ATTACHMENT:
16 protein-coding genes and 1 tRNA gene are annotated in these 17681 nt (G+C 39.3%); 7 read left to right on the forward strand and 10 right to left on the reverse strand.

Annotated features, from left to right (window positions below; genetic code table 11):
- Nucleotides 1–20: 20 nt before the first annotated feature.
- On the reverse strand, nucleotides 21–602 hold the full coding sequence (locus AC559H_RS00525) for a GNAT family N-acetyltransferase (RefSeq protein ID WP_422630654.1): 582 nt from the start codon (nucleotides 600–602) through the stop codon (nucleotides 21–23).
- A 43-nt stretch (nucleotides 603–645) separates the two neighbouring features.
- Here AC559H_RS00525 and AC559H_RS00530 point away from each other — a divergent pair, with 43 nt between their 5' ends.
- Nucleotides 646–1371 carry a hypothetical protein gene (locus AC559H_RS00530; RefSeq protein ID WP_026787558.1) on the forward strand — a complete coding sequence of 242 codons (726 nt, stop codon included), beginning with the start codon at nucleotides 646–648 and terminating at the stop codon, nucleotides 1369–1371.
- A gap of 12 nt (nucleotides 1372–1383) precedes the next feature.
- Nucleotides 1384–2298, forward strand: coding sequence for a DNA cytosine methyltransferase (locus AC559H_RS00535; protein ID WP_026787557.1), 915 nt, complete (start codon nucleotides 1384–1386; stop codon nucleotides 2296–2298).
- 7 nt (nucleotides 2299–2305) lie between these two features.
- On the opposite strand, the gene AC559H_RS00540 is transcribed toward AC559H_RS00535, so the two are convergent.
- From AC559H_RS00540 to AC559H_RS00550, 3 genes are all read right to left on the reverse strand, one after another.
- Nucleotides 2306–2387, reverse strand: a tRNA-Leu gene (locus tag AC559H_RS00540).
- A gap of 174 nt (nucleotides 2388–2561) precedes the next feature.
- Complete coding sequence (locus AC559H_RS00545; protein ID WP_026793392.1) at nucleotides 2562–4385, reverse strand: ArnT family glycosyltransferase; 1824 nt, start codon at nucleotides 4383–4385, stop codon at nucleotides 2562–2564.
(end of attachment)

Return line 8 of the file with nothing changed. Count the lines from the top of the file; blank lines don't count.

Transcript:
- A gap of 12 nt (nucleotides 1372–1383) precedes the next feature.